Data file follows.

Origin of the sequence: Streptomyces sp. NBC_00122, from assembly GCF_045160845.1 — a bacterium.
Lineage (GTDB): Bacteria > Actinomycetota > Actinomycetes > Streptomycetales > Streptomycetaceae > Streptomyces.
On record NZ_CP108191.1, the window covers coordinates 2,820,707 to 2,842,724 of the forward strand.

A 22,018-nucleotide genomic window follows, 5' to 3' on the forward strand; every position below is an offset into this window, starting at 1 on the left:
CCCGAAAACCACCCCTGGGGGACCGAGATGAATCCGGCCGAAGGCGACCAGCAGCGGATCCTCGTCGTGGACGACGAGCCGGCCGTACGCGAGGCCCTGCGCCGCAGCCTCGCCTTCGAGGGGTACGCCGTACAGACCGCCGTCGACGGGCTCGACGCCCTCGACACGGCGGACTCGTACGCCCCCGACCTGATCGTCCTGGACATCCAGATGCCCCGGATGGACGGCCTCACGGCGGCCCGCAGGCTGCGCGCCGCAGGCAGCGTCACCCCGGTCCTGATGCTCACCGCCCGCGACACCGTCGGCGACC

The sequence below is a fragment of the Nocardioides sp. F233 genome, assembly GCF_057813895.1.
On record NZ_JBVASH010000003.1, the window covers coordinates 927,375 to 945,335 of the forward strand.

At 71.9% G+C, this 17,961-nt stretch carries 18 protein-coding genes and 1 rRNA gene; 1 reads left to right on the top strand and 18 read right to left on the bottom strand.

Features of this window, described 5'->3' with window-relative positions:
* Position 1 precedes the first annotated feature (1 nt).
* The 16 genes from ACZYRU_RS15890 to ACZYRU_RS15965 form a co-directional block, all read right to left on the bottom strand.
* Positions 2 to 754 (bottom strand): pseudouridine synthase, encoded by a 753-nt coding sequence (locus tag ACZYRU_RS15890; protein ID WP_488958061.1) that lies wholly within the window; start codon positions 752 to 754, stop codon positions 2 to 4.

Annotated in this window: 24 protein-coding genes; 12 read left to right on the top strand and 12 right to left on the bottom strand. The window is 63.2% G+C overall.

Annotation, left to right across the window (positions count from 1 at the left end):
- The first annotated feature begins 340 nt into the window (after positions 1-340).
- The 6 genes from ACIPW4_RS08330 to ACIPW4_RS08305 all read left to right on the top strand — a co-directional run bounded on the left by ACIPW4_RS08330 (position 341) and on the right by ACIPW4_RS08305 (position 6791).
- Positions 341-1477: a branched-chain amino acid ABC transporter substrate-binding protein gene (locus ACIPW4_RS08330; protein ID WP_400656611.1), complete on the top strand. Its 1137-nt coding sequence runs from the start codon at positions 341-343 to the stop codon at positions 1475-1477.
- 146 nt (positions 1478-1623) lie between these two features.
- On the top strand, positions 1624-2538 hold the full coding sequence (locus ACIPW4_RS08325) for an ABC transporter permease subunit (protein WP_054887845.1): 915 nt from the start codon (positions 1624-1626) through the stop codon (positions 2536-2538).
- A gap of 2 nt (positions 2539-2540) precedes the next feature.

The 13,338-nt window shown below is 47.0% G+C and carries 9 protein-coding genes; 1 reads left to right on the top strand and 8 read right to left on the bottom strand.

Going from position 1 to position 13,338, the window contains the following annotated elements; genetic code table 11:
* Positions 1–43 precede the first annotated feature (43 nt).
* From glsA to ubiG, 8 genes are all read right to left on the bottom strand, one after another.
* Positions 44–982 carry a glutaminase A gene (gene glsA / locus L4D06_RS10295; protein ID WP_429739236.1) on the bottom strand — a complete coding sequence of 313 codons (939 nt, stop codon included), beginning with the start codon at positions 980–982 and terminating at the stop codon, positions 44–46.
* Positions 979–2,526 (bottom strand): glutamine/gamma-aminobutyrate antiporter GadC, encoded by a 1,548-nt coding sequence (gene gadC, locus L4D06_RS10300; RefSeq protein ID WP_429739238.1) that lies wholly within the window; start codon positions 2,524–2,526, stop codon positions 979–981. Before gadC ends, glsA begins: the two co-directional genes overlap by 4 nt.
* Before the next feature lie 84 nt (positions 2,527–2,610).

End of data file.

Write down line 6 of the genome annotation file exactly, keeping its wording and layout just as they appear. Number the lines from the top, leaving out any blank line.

The sequence below is a fragment of the Nocardioides sp. F233 genome, assembly GCF_057813895.1.